The road to Moab is windy and picturesque, but I had to get there so I took no photos. I still hadn't had a drink of water or food all day. Not a drop. I just HAD to get there. I found my way into town and eventually to Arrowhead Motorsports, the place from which I have ordered many many parts from in the past. Fred is legendary--in the KLR community at least--for his quick shipping and great customer service. I spent 4 1/2 hours there. And despite telling all customers that he doesn't do any service but tire installation, he put on my new brakes, chain, sprockets and a new rear tire for me. More importantly, he taught me how to do it myself in the future. He charged me only $30 for all the labor. Insane! We chatted about Eagle Mike and Mark B, the two guys who came to Petaluma on tech day in April to help me upgrade the bike for travel. There's something about people like these who run their own businesses; their word is their bond, they go above and beyond to help people in need. Just amazing. Fred is on my permanent Christmas card list from now on. I got dinner at a taqueria and set up camp in the dark after the office closed. I was up and out for supplies by 7 a.m. before the office opened again. I went back later and told the lady there I stayed in her campground last night and paid her for the stay. I think she was surprised I came back. People who know me wouldn't be.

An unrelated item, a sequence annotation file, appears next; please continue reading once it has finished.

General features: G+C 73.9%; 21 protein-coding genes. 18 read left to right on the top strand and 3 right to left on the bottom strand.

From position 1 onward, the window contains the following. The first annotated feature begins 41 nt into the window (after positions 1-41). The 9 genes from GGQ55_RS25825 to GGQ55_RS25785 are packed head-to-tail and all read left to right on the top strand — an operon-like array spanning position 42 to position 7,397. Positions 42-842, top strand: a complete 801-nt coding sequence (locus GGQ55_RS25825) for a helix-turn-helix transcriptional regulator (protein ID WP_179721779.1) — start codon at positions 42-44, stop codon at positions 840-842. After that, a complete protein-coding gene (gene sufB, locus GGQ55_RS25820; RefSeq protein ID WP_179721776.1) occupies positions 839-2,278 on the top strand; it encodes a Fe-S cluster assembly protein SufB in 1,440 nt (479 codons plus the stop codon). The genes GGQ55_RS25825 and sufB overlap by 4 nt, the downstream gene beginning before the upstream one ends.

My aunt Mary, TJ the Wrangler, and all the people that let me use their oil pan to change the oil are all on my permanent IOU list. It seems that the more human interaction I have on this trip, the more generous people I have encountered and the richer my experience has been. The same is probably true if I weren't on this trip or on a motorcycle. I think of Jimmy Stewart in "It's a Wonderful Life."
Anyway, I'm going to Arches today, Slick Rock (hopefully), Canyonlands and working my way Southeast. I may head for SF before I go to San Diego for some beach time, but we'll see. Now that the bike had all the moving parts replaced it could probably make it to South America with nothing but a couple oil changes. Or maybe back up to Alaska. Or maybe East to Key West, then NYC. Another day, another fork in the road. I'm looking forward to it.Posted by James McPherson at July 27, 2005 05:11 PM GMT